Zappos: Nobody Does Customer Service Better

You can’t have a conversation about customer service without eventually mentioning (or even opening the conversation) with Zappos.

Here is a company that has been around for 11 years, is strictly internet (no bricks and mortar) that has consistently given particular attention to…..the phone.

That’s right. Here we are in the 21st Century when everyone is supposedly doing all their shopping over the internet, never wants to talk to a customer service person, prefers the anonymity of social media, email, and online ordering.

But Zappos discovered that, on average, their customers call them on the phone at least once during the relationship. And what can most quickly turn off and lose a customer? A poor experience with customer service.

So Zappos has gone out of its way to find the right people to interact with their customers, whether it be phone, live chat, or any other channel. In fact, Tony Hsieh’s preference is to spend money on customer service knowing that it is a better investment than advertising. Done right, great customer service will create its own advertising in the form of word of mouth (WOM) from ecstatic customers.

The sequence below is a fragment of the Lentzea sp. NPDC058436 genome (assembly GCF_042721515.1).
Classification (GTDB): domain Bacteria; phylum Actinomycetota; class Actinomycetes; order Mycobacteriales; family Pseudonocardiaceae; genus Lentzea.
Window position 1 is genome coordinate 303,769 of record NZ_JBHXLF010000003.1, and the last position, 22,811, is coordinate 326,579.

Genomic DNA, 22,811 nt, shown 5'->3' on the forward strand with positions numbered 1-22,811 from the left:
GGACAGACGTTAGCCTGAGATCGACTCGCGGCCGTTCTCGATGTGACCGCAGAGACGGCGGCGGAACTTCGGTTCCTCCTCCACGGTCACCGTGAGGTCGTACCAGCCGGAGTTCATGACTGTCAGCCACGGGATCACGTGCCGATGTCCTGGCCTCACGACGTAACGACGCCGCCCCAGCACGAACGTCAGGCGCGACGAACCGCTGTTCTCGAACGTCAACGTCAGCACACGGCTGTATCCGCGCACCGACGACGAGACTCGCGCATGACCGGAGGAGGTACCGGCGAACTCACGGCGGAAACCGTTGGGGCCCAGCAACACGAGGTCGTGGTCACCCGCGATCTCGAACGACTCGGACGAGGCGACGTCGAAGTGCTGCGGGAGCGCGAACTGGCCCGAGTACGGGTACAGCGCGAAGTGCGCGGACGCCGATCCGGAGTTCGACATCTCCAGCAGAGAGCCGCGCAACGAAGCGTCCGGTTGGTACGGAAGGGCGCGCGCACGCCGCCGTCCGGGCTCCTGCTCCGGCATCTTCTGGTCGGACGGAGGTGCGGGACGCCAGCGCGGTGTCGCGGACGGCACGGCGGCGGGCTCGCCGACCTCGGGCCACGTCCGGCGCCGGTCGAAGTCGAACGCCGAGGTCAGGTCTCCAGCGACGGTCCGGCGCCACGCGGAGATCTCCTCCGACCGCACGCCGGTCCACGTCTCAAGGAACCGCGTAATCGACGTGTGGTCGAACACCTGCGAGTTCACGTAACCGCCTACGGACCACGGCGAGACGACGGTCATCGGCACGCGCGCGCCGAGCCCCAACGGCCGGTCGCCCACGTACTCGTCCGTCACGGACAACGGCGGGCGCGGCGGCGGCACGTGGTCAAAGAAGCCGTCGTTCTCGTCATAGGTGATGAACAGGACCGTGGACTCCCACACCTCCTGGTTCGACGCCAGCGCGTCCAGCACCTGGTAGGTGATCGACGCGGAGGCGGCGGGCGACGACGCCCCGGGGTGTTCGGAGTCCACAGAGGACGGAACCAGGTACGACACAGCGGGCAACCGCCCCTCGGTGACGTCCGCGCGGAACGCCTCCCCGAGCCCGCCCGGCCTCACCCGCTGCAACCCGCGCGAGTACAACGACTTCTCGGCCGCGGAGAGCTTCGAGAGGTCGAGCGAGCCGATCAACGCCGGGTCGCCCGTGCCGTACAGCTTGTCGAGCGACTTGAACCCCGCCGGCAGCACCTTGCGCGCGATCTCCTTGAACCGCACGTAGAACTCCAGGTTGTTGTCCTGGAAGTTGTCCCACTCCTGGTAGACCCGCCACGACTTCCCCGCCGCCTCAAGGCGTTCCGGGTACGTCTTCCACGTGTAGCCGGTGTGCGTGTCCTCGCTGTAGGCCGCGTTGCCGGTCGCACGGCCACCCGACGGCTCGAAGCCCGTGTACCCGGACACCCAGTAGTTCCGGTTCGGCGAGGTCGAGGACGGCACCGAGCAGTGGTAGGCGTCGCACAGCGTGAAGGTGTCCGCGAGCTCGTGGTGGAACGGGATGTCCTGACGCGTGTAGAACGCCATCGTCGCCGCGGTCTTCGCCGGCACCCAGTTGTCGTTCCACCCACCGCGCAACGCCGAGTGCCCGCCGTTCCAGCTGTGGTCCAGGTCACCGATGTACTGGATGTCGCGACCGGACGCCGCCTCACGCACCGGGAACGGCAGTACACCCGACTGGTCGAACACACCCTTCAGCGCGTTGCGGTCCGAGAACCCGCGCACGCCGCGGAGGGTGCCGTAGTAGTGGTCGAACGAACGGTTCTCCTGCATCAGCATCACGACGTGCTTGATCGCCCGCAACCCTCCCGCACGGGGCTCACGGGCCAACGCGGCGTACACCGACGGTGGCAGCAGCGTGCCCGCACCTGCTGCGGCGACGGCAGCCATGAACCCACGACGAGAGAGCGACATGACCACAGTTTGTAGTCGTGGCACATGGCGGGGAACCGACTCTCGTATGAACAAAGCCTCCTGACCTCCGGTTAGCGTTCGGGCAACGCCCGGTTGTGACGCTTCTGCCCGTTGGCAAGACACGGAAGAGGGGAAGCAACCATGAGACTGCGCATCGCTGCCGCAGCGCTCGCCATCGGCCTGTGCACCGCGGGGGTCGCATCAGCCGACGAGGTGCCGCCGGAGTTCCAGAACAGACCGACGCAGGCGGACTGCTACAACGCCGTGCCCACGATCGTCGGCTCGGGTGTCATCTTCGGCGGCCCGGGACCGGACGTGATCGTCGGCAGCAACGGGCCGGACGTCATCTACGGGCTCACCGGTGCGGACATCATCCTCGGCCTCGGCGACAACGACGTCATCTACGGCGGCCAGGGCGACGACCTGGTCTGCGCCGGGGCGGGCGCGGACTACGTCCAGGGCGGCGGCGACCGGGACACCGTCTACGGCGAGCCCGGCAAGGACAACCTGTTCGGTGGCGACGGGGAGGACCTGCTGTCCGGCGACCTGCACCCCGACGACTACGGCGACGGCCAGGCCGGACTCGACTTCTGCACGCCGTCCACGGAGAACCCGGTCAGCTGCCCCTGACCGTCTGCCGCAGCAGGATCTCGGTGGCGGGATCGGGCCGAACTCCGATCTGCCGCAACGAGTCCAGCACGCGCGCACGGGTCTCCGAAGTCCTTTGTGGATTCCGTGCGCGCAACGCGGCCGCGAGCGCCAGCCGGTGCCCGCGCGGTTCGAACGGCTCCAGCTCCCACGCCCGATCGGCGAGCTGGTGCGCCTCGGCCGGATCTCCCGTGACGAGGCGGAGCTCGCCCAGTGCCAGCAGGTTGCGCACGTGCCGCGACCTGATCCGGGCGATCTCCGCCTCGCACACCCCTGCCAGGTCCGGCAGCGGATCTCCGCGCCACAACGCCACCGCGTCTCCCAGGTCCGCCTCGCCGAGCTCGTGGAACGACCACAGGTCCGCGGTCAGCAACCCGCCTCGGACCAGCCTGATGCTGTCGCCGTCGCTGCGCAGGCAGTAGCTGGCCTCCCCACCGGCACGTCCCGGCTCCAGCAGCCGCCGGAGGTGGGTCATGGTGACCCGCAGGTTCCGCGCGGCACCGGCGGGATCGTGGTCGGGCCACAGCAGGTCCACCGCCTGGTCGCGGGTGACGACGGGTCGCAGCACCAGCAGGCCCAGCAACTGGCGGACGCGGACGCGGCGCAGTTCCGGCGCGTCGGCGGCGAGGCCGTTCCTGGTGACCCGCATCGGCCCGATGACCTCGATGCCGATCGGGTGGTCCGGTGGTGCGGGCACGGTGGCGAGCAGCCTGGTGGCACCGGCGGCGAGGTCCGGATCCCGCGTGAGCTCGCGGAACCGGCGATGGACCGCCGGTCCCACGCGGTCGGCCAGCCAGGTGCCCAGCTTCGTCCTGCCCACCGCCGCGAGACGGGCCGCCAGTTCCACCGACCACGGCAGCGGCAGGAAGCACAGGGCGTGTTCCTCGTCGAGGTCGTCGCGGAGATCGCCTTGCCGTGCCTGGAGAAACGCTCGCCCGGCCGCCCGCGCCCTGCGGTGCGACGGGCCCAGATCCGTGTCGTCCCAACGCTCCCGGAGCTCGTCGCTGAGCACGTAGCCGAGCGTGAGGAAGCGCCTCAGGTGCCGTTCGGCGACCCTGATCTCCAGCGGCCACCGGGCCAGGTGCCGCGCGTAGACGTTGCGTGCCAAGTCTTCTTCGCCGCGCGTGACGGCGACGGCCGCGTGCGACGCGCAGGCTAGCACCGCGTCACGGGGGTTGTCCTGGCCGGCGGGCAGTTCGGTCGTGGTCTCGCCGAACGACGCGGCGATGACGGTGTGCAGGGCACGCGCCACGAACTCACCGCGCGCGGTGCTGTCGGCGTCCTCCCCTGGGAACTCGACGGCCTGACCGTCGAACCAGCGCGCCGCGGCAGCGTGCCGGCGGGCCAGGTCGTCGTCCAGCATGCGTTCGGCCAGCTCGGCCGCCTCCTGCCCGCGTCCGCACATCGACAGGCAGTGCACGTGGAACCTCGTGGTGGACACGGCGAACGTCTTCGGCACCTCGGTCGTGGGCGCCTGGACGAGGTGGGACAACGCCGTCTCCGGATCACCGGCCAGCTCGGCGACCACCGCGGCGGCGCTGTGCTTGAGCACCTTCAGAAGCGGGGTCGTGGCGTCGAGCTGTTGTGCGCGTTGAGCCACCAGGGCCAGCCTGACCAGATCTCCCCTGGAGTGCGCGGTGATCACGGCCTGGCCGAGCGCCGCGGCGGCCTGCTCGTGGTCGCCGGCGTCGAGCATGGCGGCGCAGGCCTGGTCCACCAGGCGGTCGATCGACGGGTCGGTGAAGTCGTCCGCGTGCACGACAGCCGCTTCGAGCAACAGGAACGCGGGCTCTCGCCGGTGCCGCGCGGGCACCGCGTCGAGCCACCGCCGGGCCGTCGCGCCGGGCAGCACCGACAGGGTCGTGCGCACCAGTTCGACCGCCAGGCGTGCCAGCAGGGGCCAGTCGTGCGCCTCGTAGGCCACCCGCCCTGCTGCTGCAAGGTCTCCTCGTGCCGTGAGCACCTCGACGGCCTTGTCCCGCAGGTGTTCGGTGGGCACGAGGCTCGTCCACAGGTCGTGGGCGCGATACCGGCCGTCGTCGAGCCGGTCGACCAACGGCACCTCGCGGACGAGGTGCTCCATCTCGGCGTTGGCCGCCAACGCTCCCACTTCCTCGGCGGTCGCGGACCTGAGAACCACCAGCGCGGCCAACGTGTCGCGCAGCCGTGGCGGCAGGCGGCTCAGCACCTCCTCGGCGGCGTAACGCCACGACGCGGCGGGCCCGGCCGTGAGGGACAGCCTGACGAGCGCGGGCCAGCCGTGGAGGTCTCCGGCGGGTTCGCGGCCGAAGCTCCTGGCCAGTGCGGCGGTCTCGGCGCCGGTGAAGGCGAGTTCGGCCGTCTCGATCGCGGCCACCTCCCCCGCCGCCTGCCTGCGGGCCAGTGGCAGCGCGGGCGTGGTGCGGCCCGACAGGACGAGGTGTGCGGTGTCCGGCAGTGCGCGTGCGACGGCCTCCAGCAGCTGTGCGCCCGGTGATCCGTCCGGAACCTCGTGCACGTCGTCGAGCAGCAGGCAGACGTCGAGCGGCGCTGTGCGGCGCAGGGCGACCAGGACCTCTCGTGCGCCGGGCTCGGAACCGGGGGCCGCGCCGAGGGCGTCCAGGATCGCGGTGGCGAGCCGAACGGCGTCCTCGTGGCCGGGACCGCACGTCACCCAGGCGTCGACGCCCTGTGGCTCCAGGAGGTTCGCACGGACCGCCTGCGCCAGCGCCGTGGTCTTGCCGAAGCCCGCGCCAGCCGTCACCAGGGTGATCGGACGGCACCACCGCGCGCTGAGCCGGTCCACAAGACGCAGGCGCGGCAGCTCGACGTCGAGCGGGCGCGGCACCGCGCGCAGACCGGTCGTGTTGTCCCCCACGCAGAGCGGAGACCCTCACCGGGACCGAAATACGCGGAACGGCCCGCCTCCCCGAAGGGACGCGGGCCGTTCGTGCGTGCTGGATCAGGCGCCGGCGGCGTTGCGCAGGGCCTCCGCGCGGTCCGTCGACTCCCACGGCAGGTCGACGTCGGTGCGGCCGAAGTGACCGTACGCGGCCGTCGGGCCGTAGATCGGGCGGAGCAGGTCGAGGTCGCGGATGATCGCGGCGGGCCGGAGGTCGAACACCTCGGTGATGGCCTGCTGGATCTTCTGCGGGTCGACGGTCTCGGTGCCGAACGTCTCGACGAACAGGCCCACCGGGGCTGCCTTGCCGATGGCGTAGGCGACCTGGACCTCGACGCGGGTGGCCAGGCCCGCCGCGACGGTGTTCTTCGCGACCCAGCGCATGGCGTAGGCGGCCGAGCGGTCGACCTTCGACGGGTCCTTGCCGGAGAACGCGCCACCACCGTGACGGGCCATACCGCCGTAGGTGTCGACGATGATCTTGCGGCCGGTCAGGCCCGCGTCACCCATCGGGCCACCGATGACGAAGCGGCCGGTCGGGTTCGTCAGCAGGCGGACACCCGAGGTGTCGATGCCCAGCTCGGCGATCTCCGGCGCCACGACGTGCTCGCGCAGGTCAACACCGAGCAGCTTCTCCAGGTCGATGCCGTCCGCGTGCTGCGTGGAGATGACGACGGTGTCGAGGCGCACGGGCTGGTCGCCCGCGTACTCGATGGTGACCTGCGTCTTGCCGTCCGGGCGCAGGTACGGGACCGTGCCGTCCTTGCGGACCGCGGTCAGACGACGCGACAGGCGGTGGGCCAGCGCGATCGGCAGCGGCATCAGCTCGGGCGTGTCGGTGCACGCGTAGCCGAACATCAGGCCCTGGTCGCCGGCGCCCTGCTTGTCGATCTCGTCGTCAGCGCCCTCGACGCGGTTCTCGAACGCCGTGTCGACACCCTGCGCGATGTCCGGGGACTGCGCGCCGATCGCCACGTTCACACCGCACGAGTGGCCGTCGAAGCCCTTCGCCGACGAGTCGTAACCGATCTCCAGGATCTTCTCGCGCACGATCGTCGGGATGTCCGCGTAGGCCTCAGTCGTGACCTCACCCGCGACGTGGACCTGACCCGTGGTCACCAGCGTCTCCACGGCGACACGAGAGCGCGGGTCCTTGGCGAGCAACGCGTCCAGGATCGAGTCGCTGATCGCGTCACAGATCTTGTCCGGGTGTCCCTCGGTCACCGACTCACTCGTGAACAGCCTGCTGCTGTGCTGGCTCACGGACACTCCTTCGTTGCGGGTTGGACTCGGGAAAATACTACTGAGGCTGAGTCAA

Here is a link to an article Hsieh did for the Harvard Business Review that outlines his customer service philosophy:

Seven Ways to Acheive Exceptional Customer Service

While you are there, be sure to look at the types of conversations Zappos agents may have (see Timmy conversation). Rather than make a customer mad and have them walk, possibly straight to social media to vent, Zappos encourages its agents to make every possible accomodation to the customer’s preference.

None of Hsieh’s seven ways is new or extraordinary. What makes the service extraordinary is committment to the essence of the steps and following through on them: not begruding agents time to handle a call, being sure you are easy to reach, putting the customer service culture in place.

We have all heard these pieces of advice over and over, yet for some reason we don’t always embrace the concept. And the Zappos story doesn’t shake us awake to the possibilities, nothing will.

What is your opinion on Zappos and Tony Hsieh’s performance? Do you think you could duplicate it in your organization? Why or why not?

Leave us a comment. We would love to talk more about it.

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